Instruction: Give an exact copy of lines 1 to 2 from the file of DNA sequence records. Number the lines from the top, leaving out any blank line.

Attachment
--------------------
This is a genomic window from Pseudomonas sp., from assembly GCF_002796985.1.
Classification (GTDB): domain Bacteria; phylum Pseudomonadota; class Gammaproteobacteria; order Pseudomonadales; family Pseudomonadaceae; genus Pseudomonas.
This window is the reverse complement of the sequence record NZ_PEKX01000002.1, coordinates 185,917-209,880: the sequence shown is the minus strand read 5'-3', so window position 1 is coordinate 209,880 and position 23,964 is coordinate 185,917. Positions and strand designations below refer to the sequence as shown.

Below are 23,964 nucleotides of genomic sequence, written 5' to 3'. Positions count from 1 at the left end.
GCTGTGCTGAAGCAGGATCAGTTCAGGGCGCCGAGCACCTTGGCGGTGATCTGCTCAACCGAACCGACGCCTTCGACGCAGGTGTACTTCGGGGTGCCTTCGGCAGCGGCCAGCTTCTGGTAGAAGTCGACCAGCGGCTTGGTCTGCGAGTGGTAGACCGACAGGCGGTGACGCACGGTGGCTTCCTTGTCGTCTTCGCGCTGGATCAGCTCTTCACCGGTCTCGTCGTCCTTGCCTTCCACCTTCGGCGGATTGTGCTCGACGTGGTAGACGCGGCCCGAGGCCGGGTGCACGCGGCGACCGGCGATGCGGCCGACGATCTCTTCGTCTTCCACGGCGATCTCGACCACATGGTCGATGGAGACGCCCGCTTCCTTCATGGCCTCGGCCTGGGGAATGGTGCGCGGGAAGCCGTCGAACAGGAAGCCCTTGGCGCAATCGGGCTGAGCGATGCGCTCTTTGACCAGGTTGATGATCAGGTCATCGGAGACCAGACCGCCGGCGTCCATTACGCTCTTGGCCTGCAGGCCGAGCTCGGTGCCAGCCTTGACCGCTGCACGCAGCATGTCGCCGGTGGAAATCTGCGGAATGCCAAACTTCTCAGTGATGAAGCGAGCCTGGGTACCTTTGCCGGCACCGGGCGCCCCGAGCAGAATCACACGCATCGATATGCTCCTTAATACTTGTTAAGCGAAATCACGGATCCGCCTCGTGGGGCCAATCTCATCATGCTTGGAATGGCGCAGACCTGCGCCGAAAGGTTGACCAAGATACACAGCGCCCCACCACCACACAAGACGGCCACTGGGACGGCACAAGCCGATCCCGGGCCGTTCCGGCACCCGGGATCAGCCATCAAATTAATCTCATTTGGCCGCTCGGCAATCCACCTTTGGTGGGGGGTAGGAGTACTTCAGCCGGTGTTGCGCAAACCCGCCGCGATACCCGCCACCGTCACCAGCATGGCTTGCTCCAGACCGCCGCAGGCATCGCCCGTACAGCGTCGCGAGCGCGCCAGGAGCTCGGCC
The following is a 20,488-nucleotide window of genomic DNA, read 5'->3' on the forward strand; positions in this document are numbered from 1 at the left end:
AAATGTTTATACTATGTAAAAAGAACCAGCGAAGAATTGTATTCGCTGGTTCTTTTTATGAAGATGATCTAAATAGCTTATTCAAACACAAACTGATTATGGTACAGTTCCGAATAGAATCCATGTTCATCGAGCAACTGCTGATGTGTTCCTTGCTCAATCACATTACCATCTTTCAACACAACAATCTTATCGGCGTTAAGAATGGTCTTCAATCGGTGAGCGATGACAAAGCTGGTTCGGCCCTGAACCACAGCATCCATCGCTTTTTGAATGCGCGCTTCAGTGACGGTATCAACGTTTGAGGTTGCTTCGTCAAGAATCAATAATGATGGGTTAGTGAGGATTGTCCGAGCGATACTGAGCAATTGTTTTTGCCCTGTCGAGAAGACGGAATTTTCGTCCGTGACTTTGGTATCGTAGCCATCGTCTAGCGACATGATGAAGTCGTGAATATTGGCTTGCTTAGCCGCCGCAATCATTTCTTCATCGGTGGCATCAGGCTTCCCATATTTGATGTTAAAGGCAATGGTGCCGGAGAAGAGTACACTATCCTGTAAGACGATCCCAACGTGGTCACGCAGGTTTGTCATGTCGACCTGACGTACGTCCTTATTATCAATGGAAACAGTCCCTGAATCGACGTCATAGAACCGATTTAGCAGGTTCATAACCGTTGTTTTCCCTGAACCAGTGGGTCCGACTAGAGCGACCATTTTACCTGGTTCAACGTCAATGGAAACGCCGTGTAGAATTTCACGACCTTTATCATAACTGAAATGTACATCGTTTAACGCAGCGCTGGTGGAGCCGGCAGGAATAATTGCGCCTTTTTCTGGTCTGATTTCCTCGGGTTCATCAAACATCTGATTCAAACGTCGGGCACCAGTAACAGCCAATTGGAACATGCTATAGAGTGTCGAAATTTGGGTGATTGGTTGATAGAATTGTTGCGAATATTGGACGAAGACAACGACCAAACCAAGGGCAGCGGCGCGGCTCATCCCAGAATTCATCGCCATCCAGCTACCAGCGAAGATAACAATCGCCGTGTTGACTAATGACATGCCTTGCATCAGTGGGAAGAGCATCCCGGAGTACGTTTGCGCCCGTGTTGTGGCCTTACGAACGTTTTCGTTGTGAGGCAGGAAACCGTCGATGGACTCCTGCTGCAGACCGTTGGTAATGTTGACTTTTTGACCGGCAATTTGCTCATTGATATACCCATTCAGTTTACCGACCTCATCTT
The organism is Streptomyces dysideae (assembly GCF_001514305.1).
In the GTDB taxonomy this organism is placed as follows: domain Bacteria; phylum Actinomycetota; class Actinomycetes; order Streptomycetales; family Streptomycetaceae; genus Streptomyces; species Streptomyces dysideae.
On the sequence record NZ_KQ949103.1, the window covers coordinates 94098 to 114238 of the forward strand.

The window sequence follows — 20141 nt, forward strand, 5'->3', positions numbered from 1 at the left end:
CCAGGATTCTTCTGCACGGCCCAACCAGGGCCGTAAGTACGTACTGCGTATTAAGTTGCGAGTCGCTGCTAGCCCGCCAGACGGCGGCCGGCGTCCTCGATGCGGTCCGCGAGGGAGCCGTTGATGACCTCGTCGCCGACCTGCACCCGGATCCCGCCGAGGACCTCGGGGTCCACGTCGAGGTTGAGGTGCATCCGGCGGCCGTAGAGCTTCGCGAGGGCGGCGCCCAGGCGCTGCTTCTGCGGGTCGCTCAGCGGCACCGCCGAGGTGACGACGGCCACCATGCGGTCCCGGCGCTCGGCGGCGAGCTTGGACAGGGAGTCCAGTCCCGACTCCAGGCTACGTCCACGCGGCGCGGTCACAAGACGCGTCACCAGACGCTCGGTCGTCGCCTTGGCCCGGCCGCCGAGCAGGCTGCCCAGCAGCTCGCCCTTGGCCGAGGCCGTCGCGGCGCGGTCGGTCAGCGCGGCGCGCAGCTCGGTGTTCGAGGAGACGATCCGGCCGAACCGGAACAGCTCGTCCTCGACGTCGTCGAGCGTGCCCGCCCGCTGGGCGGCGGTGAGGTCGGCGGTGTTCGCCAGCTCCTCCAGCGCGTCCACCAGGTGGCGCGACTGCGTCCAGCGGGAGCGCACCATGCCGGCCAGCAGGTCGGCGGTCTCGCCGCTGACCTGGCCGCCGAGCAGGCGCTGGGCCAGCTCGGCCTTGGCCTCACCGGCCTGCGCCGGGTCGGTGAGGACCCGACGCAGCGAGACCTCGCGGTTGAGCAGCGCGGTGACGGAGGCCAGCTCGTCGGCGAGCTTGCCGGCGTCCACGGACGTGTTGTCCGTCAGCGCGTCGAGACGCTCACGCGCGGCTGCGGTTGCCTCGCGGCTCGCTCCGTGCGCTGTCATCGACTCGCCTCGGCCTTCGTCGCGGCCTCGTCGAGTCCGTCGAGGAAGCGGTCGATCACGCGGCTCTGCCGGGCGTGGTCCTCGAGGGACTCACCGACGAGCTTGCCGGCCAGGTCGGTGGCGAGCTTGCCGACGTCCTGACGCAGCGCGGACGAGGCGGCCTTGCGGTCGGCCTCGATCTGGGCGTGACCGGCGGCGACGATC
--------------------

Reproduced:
This is a genomic window from Pseudomonas sp., from assembly GCF_002796985.1.
Classification (GTDB): domain Bacteria; phylum Pseudomonadota; class Gammaproteobacteria; order Pseudomonadales; family Pseudomonadaceae; genus Pseudomonas.